A waterline project on 4000 East that has been the cause for public safety concern could be wrapping up at the end of this week or next week, project engineer Marvin Fielding said.
The project, which is intended to provide water to the new Church of Jesus Christ of Latter-day Saints on that road, had been scheduled for completion on Oct. 7. However, the project faced a number of problems, Public Works Administrator Dave Walrath has said. On Oct. 15, county commissioners addressed concerns of safety on the road.
“I had several calls about that here in the last couple weeks,” Commissioner Scott Hancock said.
Walrath said he shared the same concerns people had. He said the safety issues were open holes, barricades turned perpendicular to the traffic and flaggers. He said an open trench with about a four-foot vertical drop also posed a public safety issue. He said if there was a heavy load nearby, “the whole thing could cave off and overturn a truck.”
“It’s very unsafe in my opinion,” Walrath said.
Walrath said the road caved off in some places earlier in the project, leaving some holes. Walrath said some of the holes had been closed, but he said about three were still open, including a large one at the intersection of State Highway 48 and 4000 East. When Commissioner Roger Clark asked Walrath if the holes would be filled this fall, Walrath said he did not think so. He said he told D. L. Beck, the contractor on the project, he would speak with them at a later date about what would the county would require as far as repairing the road.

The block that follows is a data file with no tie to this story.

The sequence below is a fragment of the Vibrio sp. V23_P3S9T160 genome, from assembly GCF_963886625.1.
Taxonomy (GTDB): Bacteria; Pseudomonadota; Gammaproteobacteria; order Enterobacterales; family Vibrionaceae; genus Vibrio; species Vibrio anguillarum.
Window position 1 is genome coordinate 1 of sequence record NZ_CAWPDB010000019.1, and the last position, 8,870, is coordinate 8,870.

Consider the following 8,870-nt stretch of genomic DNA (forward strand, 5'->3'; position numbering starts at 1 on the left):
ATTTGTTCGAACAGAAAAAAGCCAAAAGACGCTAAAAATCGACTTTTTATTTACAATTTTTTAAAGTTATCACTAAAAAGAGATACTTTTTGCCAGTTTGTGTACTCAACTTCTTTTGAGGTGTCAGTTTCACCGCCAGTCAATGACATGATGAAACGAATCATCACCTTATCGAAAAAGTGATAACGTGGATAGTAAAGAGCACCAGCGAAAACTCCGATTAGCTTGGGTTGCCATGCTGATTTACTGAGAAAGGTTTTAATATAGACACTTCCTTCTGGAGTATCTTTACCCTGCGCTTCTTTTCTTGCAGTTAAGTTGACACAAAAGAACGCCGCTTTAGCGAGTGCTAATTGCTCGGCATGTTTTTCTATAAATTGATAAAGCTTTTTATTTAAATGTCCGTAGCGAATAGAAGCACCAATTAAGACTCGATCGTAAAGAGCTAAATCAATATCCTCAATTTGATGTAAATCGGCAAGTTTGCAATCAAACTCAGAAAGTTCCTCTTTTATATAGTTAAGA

Commissioner Shayne Young said the county needed to address the safety issues.
“They need to get this wrapped up immediately is really what it boils down to,” Hancock said.
Walrath asked if Hancock would like to hold a meeting about the public safety concerns. Hancock said he did not want to hold a meeting at this time, but asked Walrath to speak with the project manager about the concerns. Walrath said he would. Hancock said he would also speak with the sheriff about patrolling the area to cut down on people going too fast.
Outside of the meeting, D. L. Beck declined to comment when asked about 4000 East. Instead, Fielding, who is with Keller Associates, said Oct. 17 he thinks D. L. Beck has since addressed the county’s concerns.
“The contractor was excellent about listening to those concerns,” Fielding said.
Mitch Bradley, head of public works for Rigby, said Oct. 17 there are still some issues to work through on the project. He said he has personally tried to stay away from the waterline, which is being installed on the county road and is being paid for by the Church of Jesus Christ of Latter-day Saints and Rigby.
“It’s turned into a … mess,” Bradley said.
Bradley has said since Keller Associates began helping with the project, it has been going better. Fielding said he thinks part of the reason for the improvement is the weekly progress meetings between the city and D. L. Beck.
“The contractor has been listening to the city’s concerns and has been responsive and has gone to a lot of effort to make the corrections necessary to address the city’s concerns,” Fielding said.
Fielding said D.L. Beck plans to finish the project by the end of this week, though he said work may continue into next week.